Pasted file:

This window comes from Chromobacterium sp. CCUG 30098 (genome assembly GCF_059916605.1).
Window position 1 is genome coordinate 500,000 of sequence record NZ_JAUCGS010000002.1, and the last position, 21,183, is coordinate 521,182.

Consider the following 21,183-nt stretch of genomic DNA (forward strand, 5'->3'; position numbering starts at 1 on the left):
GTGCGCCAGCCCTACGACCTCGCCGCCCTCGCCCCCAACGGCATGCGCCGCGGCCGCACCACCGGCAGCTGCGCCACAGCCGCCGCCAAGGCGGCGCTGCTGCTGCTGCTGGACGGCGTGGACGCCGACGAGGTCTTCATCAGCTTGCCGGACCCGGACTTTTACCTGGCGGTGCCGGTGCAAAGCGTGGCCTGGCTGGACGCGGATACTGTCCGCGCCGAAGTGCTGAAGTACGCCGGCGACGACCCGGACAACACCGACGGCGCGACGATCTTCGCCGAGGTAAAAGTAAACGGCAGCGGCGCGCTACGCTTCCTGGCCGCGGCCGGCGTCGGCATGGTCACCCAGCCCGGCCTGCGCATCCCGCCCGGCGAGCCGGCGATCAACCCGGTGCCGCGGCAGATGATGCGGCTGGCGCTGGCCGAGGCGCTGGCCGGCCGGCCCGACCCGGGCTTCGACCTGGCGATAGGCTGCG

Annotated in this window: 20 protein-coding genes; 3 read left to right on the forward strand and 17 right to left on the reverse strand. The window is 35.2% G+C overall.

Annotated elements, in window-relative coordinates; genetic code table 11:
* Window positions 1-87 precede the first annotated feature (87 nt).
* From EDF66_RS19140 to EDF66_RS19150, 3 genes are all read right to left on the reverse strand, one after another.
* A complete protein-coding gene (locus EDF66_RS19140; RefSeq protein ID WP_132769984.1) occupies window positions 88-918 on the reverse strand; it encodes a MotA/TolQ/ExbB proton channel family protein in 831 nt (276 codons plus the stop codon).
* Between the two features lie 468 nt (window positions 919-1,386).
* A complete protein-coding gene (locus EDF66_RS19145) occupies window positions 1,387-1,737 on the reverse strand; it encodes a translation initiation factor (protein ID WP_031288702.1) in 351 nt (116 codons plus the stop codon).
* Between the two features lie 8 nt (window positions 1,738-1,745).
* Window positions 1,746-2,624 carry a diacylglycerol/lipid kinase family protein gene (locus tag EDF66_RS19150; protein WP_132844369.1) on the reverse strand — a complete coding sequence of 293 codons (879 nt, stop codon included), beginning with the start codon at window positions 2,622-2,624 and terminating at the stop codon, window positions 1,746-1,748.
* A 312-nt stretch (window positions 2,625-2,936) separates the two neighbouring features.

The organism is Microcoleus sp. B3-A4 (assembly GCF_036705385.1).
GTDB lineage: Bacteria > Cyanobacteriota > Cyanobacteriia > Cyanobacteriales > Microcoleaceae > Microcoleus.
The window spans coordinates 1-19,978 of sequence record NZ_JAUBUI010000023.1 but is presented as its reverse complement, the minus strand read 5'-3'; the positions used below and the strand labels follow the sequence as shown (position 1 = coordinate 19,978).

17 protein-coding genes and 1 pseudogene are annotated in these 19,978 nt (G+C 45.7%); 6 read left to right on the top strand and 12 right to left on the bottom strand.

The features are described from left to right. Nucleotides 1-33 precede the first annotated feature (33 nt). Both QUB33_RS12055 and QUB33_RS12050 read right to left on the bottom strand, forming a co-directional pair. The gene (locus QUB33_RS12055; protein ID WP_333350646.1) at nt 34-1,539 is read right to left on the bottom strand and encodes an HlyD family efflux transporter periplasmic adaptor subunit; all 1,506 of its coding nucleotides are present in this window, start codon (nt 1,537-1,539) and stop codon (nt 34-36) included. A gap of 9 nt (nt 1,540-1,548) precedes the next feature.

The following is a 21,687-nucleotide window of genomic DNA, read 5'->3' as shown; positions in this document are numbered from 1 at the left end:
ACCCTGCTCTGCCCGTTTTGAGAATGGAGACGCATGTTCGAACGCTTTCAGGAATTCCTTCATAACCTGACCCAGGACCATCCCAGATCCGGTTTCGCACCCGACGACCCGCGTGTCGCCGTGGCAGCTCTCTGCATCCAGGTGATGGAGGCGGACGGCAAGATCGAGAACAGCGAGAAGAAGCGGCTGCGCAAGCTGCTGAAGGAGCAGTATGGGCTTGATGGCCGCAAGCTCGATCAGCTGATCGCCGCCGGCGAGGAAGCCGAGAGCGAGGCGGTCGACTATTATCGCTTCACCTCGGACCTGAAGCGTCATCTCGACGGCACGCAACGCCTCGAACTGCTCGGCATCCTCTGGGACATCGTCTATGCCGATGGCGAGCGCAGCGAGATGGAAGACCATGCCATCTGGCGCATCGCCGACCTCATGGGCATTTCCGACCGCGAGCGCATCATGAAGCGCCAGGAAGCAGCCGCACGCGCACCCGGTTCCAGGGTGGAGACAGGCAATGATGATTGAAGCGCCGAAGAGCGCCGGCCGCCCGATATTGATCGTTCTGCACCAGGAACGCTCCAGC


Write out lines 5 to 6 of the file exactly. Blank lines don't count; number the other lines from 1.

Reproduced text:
Annotated in this window: 20 protein-coding genes; 3 read left to right on the forward strand and 17 right to left on the reverse strand. The window is 35.2% G+C overall.

Annotated elements, in window-relative coordinates; genetic code table 11: